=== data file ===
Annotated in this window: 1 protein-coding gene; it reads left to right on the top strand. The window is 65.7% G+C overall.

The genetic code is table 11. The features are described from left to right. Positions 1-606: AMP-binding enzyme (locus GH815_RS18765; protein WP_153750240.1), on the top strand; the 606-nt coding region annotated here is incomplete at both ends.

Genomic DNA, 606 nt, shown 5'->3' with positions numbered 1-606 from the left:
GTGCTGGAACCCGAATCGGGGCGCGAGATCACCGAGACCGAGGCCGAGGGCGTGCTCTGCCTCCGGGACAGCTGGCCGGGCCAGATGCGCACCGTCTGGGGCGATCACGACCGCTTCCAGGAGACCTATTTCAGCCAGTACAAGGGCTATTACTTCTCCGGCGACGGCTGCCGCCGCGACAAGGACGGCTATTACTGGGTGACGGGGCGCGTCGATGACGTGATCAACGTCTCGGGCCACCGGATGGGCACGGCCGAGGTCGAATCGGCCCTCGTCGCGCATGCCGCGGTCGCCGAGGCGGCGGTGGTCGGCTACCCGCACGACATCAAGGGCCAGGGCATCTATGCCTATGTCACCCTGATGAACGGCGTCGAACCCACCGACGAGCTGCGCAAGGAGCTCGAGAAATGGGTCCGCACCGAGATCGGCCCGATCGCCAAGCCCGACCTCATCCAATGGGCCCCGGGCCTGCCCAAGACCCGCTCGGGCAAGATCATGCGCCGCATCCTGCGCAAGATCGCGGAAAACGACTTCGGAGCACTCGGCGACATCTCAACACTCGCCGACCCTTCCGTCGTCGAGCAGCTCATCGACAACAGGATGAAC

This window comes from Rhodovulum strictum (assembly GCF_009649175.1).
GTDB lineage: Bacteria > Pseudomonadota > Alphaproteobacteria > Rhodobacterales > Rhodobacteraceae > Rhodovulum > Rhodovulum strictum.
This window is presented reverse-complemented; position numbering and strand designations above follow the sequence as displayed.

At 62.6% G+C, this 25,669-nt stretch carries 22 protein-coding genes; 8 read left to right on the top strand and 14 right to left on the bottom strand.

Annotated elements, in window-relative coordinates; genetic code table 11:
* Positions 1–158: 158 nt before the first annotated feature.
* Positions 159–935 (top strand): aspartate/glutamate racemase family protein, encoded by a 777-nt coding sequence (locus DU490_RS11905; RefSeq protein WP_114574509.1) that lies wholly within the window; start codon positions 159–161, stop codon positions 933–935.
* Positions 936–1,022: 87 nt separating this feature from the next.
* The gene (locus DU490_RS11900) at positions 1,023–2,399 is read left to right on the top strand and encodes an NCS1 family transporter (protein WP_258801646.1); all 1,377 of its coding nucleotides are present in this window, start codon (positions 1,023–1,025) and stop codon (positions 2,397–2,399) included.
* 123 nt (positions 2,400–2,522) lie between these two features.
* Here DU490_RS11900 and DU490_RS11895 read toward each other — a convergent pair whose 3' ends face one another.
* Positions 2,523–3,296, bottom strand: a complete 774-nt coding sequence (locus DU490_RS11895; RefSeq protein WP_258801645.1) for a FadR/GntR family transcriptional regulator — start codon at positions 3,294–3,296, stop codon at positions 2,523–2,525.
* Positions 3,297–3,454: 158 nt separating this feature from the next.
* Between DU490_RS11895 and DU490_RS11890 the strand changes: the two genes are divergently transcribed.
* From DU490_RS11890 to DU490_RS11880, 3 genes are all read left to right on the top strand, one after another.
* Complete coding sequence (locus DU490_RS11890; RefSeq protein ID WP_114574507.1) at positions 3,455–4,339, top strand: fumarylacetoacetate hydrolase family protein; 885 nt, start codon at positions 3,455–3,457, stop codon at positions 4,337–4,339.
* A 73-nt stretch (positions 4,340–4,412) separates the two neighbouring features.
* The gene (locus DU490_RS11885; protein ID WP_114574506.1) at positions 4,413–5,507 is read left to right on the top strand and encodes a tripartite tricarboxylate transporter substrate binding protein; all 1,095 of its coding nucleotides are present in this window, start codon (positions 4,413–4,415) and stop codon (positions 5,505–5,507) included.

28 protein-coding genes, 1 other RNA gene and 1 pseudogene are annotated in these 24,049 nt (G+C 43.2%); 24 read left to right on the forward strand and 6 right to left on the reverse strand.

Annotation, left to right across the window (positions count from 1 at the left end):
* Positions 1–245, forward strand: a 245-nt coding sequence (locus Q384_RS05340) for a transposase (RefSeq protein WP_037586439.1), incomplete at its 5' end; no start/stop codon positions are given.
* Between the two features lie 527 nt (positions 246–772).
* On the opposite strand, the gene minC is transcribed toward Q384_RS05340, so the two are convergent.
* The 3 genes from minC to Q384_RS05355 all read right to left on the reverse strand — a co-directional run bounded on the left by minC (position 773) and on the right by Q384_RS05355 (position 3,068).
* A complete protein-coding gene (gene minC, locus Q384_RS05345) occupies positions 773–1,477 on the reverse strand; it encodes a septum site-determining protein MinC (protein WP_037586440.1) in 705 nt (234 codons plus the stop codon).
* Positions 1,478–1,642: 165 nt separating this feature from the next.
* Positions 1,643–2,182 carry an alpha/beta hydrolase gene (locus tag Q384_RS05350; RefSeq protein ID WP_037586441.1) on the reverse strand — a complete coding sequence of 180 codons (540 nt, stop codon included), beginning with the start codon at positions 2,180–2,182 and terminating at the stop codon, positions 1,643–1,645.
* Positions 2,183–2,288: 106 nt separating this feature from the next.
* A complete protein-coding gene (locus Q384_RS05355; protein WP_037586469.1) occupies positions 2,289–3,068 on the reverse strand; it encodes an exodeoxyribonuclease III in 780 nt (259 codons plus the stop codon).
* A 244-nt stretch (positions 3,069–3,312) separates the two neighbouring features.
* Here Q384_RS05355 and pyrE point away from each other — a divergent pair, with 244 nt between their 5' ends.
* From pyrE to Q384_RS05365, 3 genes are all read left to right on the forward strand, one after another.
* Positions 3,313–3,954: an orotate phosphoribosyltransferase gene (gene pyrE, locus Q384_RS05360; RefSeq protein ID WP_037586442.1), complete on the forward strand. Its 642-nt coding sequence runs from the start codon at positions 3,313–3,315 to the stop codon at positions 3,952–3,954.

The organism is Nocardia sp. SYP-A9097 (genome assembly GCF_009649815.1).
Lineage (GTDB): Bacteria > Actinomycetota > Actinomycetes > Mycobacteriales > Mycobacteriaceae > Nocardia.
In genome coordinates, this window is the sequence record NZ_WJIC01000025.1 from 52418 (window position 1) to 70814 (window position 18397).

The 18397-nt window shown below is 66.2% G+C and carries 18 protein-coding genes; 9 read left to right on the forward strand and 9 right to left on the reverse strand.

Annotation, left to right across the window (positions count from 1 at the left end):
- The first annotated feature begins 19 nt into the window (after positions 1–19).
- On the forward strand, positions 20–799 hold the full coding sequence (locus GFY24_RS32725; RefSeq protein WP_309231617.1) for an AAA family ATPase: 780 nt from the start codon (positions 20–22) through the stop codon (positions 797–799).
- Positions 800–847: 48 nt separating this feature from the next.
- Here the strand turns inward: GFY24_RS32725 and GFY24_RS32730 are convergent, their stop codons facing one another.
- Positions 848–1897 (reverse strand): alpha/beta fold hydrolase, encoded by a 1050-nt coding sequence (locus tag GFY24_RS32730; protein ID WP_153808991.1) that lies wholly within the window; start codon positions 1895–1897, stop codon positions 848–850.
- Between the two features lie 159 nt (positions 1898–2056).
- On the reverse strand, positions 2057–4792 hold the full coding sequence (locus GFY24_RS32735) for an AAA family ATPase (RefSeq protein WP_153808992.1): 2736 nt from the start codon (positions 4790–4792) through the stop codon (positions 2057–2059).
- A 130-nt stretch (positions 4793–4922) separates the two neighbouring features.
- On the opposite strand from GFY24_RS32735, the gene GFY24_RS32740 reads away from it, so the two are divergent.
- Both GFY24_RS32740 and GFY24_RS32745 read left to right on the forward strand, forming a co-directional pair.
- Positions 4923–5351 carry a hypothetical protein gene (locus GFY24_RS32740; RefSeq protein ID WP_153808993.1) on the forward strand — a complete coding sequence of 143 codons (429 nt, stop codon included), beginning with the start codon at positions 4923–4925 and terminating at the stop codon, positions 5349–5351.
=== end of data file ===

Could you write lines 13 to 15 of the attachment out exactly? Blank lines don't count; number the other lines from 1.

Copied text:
* The gene (locus DU490_RS11900) at positions 1,023–2,399 is read left to right on the top strand and encodes an NCS1 family transporter (protein WP_258801646.1); all 1,377 of its coding nucleotides are present in this window, start codon (positions 1,023–1,025) and stop codon (positions 2,397–2,399) included.
* 123 nt (positions 2,400–2,522) lie between these two features.
* Here DU490_RS11900 and DU490_RS11895 read toward each other — a convergent pair whose 3' ends face one another.